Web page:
Military vehicles could soon be fitted with BAE Systems’ Integrated Vehicle Health Management (IVHM) platform in an attempt to reduce vehicle repair time on the front line.
The group is working on a military-friendly version of IVHM to monitor parts of the vehicle’s chassis, body and accessory devices. Despite being in the early stages of development, researchers are hopeful it will save the Ministry of Defence (MoD) billions of pounds a year by preventing vehicle damage and unnecessary maintenance.
Peter Foote, an executive scientist at BAE Systems, said: ‘In essence, IVHM is a way of looking after platforms, vehicles and systems using an end-to-end process beginning with monitoring sensors and looking at the status of a platform, right the way through to back-office systems that use that data to manage the whole maintenance operation and the availability of the vehicles where they are needed.’
The system works by collecting data from sensors distributed on the vehicle that gather data on the condition of the vehicle’s components and subsystems. On-board processors assess the vehicle’s health, predict its future life and any possible deterioration.
The decision-making process is based on the ‘Bayesian Belief Network’, which uses mathematical calculations to reach a conclusion when faced with uncertain variables.
Further technology, called ‘Sentinel’, includes corrosion-sensing systems and crack detection using acoustics. Engine damage can also be detected and assessed using advanced application of radar techniques.
According to BAE Systems, the use of these systems together can reduce operating costs, increase competitiveness and help avoid potential component malfunctions.
Foote added: ‘To a greater or lesser extent IVHM is being used in industries such as haulage, where it is very closely monitoring the whereabouts of trucks and their cargo as well as the condition of the vehicles. Aerospace and defence are picking up those concepts now and trying to see how they can be used in the context of military platforms.’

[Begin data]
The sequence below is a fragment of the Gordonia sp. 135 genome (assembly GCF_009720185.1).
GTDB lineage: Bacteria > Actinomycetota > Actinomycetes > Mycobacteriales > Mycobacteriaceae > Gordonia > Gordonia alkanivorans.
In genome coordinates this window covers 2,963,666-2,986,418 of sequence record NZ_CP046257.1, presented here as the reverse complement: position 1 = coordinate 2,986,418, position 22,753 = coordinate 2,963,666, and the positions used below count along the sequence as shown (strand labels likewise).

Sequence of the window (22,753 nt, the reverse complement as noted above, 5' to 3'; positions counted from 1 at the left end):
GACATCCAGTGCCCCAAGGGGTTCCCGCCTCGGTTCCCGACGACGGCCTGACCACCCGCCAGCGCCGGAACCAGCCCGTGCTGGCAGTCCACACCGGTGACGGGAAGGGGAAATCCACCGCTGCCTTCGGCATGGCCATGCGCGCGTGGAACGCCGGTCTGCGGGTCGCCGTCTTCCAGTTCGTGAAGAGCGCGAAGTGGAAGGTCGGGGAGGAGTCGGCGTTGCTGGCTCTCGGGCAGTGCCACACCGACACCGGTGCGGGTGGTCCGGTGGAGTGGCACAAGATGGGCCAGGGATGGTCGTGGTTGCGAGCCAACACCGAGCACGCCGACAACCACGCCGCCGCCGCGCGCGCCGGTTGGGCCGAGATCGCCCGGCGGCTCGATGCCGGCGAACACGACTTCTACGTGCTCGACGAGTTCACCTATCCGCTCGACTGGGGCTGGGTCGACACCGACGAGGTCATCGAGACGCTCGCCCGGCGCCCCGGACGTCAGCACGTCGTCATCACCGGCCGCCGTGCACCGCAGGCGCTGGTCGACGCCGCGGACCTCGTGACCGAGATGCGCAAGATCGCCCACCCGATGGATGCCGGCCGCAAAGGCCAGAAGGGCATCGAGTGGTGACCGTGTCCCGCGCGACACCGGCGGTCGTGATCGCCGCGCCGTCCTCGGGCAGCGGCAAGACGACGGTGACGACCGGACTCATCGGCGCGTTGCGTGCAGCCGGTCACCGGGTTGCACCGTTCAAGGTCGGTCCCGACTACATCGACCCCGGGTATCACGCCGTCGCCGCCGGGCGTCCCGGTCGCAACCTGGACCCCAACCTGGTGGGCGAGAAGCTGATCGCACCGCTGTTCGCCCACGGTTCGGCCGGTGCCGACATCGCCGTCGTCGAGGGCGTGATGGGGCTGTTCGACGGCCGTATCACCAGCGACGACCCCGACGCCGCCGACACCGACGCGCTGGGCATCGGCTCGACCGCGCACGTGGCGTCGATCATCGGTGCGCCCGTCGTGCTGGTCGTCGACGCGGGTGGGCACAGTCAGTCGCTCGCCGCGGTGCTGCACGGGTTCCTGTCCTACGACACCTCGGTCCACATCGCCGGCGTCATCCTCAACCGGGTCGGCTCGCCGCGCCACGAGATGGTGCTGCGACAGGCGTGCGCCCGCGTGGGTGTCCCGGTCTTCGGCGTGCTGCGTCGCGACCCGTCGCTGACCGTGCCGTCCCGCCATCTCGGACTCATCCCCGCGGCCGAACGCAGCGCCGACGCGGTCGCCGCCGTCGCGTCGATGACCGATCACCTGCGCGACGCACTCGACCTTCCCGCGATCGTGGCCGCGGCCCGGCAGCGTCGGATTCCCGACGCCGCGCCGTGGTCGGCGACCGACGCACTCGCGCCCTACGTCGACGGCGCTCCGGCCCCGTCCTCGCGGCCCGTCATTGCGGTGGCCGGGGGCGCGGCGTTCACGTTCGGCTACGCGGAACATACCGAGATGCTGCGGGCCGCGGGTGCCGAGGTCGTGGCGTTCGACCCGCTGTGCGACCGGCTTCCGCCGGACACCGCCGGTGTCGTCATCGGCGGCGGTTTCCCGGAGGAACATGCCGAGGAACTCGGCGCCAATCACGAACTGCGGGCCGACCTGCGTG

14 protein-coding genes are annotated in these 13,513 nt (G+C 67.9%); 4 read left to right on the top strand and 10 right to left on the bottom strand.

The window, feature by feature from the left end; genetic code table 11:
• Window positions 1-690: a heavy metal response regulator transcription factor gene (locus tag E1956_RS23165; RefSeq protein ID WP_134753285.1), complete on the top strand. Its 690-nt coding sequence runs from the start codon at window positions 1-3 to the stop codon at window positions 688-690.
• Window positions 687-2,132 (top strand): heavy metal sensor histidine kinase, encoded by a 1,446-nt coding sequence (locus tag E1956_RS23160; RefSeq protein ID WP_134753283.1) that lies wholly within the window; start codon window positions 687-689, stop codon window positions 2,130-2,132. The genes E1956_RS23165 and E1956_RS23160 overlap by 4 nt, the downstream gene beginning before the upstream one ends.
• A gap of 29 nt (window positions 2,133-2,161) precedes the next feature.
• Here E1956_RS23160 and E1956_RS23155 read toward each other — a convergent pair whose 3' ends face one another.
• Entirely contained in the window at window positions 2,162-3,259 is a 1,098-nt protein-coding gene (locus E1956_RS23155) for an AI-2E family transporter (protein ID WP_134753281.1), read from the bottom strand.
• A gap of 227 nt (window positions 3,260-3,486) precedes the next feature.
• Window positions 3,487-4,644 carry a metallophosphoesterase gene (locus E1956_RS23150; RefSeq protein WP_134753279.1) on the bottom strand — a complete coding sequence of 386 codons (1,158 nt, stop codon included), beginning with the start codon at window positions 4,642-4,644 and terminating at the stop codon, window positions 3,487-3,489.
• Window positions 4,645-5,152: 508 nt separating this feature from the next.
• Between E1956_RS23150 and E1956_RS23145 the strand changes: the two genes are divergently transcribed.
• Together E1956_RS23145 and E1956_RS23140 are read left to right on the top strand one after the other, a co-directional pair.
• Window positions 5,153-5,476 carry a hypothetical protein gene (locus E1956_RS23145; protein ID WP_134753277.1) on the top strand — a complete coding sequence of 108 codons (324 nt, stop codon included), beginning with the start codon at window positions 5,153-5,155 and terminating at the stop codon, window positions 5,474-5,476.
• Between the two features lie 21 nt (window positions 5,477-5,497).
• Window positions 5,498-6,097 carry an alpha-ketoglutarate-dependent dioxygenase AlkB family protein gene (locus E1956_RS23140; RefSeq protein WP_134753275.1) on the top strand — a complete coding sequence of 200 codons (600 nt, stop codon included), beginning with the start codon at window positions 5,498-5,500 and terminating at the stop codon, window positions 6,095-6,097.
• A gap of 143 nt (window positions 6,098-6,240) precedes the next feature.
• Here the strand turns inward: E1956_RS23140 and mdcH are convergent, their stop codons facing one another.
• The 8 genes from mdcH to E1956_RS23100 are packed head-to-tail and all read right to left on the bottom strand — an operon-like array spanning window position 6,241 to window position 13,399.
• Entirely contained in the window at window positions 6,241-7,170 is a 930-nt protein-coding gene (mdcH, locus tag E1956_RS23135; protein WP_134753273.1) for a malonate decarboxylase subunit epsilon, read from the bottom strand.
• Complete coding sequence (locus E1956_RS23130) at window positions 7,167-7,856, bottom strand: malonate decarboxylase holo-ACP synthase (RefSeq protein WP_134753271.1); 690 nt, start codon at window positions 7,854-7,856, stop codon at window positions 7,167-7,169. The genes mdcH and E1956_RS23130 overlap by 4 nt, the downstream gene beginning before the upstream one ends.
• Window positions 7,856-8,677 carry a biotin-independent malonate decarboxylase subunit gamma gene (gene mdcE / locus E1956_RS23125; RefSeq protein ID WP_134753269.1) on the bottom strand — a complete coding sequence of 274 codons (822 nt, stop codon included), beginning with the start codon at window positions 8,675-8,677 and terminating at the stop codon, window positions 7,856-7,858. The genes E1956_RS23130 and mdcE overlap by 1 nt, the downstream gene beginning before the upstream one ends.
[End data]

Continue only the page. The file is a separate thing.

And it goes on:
Parts of the IVHM system are currently being tested on the Tornado Fighter Jet with plans to roll it out on the Joint Strike Fighter (JSF) F35 platform once it comes into service. Foote is confident of the system’s individual capabilities, however, he believes BAE’s future project of bringing together the various technologies into a coherent system will be far more challenging.
‘The fact that IVHM cuts across so many traditional engineering disciplines is a difficulty,’ he said. ‘Aerospace and defence are quite conservative in nature because they need to be; there’s a lot of safety-critical systems so we need to progress very cautiously in embracing new technology. Joining a lot of systems together crosses over a lot of boundaries in engineering, which is often quite a difficult thing to do. That’s why a multidisciplinary approach is so important.’
BAE Systems is working with partners including Boeing, Thales and Cranfield University to develop the various elements of the system. Foote believes that by combining expertise, IVHM could have a real impact on UK military operations within the next five to 10 years.